This week’s bizarre crime story comes courtesy of a woman in New Mexico who faces assault charges for stabbing a man after a dispute over the rules of the popular board game Monopoly.
According to The Smoking Gun, 60-year-old Laura Chavez and her boyfriend were playing monopoly at the woman’s Santa Fe apartment when the two began arguing over each other’s perceived fidelity to the rules of the classic game.
After a heated argument, Chavez repeatedly stabbed the man with a kitchen knife. The victim, 48-year-old Clyde “Butch” Smith, is in stable condition and is being treated for stab wounds to his head, neck and wrist.
In a revelation that might not surprise the savvy reader, police observed that both Chavez and Smith appeared to be intoxicated immediately after the incident.
Investigators say that Chavez allegedly struck Smith on the head with a glass bottle, and then proceeded to stab him several times in the head, neck, and wrist.
When police arrived on the scene, they found a heavily bloodied Smith. They also found Chavez covered in a significant amount of blood, and when they asked her if the blood belonged to Smith, she affirmed their suspicion.
Chavez will soon need to find a criminal defense attorney, as she is being charged with several crimes, including aggravated battery on a member of her household, aggravated battery with a deadly weapon, and battery against a police officer.
When news of the episode reached the media, the first question, naturally, was whether Smith actually cheated at Monopoly and, if so, what rules he violated.
The answer to this question, however, seems to be a bit of a mystery, as neither the alleged aggressor nor the victim has revealed details about their ill-fated game.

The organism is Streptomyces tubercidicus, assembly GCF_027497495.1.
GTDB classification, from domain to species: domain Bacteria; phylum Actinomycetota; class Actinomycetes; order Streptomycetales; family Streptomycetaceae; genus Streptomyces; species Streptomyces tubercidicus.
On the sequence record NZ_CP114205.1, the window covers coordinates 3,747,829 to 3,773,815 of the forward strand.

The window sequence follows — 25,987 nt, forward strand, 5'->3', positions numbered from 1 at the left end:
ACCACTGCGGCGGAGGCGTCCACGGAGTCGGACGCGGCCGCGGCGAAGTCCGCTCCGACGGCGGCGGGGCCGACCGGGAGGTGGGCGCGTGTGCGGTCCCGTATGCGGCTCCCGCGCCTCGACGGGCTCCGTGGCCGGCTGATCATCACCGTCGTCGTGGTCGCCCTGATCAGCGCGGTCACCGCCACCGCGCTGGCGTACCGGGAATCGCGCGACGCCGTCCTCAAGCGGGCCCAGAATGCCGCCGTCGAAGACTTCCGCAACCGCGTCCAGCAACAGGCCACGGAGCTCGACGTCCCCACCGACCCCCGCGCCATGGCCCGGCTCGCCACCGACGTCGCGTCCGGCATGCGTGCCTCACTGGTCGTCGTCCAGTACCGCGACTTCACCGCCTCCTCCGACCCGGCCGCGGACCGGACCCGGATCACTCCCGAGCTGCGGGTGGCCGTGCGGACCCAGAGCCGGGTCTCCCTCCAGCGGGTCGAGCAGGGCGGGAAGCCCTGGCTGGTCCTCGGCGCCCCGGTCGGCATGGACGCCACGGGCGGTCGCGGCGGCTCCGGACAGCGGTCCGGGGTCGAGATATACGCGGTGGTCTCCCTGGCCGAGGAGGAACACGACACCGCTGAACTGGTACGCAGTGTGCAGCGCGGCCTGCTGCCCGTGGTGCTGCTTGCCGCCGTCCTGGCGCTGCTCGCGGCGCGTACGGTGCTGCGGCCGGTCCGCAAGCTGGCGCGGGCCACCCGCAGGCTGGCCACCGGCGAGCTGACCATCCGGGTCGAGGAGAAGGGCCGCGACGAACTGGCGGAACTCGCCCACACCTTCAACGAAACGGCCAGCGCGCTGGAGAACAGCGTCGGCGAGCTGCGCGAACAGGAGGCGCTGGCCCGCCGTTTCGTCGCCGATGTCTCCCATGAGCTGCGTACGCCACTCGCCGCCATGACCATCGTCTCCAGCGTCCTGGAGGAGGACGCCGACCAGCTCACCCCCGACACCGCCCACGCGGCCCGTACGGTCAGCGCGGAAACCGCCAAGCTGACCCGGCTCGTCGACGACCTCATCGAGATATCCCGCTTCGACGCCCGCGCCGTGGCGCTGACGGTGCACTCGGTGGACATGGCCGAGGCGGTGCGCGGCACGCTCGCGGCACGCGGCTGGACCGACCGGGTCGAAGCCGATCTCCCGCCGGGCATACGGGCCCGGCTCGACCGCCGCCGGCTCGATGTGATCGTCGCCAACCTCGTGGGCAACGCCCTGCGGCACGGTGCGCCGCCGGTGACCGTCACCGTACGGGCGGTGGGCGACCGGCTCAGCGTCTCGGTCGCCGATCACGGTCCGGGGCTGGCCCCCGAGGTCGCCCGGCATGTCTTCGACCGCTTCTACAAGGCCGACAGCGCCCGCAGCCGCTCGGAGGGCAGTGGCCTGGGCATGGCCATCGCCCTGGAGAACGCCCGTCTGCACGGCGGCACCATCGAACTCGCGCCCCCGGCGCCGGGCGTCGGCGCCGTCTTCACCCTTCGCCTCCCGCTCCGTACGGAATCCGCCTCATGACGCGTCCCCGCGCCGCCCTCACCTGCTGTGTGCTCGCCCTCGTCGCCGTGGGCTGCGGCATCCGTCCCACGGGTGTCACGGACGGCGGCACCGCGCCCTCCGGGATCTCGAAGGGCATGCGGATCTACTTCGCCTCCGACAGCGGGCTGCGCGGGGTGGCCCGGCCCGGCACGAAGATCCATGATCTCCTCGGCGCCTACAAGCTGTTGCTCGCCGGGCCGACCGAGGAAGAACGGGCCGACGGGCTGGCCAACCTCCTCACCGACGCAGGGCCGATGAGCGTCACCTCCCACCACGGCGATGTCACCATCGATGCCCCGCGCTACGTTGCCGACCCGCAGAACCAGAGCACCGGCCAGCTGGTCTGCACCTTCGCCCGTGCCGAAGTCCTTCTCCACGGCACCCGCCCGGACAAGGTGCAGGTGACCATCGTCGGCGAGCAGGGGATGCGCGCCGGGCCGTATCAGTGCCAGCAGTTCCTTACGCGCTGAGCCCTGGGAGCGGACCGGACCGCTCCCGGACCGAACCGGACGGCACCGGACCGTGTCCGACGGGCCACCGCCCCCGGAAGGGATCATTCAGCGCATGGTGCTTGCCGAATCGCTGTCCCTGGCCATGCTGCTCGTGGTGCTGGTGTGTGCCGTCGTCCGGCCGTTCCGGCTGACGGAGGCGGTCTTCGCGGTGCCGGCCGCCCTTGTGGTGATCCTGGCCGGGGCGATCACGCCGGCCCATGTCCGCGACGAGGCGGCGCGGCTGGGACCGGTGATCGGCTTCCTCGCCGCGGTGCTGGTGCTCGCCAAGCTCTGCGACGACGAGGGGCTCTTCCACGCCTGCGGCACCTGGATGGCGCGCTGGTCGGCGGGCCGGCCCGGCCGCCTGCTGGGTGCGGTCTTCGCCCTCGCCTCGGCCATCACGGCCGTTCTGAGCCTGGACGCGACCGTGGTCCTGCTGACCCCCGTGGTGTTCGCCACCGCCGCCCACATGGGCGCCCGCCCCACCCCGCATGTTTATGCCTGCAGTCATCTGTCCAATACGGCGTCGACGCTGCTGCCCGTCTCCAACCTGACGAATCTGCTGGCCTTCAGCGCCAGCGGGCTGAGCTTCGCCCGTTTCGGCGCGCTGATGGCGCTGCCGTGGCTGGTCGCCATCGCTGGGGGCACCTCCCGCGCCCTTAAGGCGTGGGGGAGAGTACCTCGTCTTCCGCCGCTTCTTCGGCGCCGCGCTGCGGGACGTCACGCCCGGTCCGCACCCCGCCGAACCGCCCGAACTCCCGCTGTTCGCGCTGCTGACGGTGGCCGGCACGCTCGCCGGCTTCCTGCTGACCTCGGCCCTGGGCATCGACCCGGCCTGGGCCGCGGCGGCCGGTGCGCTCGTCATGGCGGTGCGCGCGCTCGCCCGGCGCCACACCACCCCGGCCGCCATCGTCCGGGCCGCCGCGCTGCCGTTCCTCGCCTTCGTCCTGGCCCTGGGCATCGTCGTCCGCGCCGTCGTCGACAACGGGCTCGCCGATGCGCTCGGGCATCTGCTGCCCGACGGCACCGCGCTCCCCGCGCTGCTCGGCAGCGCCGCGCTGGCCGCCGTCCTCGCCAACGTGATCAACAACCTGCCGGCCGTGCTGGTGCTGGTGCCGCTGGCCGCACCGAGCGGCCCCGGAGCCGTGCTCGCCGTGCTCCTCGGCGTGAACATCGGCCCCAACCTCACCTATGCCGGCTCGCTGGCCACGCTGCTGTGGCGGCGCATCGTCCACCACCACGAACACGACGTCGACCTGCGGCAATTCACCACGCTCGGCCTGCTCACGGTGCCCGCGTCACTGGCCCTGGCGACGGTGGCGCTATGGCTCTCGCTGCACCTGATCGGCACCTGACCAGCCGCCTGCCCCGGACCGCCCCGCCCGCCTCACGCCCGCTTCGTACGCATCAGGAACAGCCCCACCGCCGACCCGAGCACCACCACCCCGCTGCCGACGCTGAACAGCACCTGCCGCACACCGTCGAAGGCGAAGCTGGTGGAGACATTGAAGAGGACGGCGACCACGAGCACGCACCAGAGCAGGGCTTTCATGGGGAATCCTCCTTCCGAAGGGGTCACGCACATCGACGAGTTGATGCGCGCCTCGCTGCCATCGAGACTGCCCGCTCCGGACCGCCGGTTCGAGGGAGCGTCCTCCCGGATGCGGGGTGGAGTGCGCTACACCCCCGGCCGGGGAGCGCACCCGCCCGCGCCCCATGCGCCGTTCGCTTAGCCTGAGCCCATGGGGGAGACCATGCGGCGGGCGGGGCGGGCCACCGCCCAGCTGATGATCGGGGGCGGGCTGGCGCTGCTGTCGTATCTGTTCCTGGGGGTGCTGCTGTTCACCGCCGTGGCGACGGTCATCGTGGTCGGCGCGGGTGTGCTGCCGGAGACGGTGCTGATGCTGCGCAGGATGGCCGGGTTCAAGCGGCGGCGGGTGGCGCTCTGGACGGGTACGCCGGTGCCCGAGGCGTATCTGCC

The only hint comes from Chavez’s 10-year-old grandson, who was in the house at the time of the assault and had been playing the game with the two adults.
According to the grandson, his grandmother allegedly accused Smith of cheating at Monopoly, but she did not explain how she had cheated. Fortunately, the boy did not have to witness the incident, as Chavez thoughtfully put her grandson to bed before the melee began.
While this story serves as a reminder that serious assaults can begin for seemingly inane reasons, it also raises more serious questions about domestic violence.
Typically, Americans assume that domestic violence involves male-on-female violence, particularly in the case of disputes between romantic partners. However, while many incidents of domestic violence are male-on-female, females, too, sometimes commit crimes in the home.
In addition to transcending stereotypical gender norms, domestic violence also occurs in a vast range of relationships, from familial bonds to marriages to loosely organized romantic partnerships.